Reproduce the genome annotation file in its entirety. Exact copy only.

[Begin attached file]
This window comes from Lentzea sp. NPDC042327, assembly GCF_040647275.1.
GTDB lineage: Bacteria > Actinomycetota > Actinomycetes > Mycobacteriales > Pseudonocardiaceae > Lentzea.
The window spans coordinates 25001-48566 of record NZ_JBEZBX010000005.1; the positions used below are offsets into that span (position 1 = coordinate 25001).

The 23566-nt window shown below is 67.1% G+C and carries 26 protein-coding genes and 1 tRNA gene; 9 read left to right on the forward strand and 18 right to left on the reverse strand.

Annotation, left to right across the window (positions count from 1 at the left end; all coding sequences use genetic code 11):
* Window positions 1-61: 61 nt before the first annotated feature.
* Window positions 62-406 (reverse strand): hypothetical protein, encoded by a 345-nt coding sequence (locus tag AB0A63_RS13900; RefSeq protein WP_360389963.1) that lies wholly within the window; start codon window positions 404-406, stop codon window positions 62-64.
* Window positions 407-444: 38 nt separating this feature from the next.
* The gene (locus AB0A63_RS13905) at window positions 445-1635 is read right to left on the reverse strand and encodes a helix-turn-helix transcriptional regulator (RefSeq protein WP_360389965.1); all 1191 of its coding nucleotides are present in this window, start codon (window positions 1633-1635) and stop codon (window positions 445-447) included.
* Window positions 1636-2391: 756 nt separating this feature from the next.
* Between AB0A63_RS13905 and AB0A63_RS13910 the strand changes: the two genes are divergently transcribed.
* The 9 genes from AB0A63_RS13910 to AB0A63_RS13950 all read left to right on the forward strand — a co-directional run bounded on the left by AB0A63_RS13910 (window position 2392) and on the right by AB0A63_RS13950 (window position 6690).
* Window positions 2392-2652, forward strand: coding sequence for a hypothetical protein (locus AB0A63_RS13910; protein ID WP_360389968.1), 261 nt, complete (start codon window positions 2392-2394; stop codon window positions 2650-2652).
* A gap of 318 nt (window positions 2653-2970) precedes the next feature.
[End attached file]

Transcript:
This window comes from Lentzea sp. NPDC042327, assembly GCF_040647275.1.
GTDB lineage: Bacteria > Actinomycetota > Actinomycetes > Mycobacteriales > Pseudonocardiaceae > Lentzea.
The window spans coordinates 25001-48566 of record NZ_JBEZBX010000005.1; the positions used below are offsets into that span (position 1 = coordinate 25001).

The 23566-nt window shown below is 67.1% G+C and carries 26 protein-coding genes and 1 tRNA gene; 9 read left to right on the forward strand and 18 right to left on the reverse strand.

Annotation, left to right across the window (positions count from 1 at the left end; all coding sequences use genetic code 11):
* Window positions 1-61: 61 nt before the first annotated feature.
* Window positions 62-406 (reverse strand): hypothetical protein, encoded by a 345-nt coding sequence (locus tag AB0A63_RS13900; RefSeq protein WP_360389963.1) that lies wholly within the window; start codon window positions 404-406, stop codon window positions 62-64.
* Window positions 407-444: 38 nt separating this feature from the next.
* The gene (locus AB0A63_RS13905) at window positions 445-1635 is read right to left on the reverse strand and encodes a helix-turn-helix transcriptional regulator (RefSeq protein WP_360389965.1); all 1191 of its coding nucleotides are present in this window, start codon (window positions 1633-1635) and stop codon (window positions 445-447) included.
* Window positions 1636-2391: 756 nt separating this feature from the next.
* Between AB0A63_RS13905 and AB0A63_RS13910 the strand changes: the two genes are divergently transcribed.
* The 9 genes from AB0A63_RS13910 to AB0A63_RS13950 all read left to right on the forward strand — a co-directional run bounded on the left by AB0A63_RS13910 (window position 2392) and on the right by AB0A63_RS13950 (window position 6690).
* Window positions 2392-2652, forward strand: coding sequence for a hypothetical protein (locus AB0A63_RS13910; protein ID WP_360389968.1), 261 nt, complete (start codon window positions 2392-2394; stop codon window positions 2650-2652).
* A gap of 318 nt (window positions 2653-2970) precedes the next feature.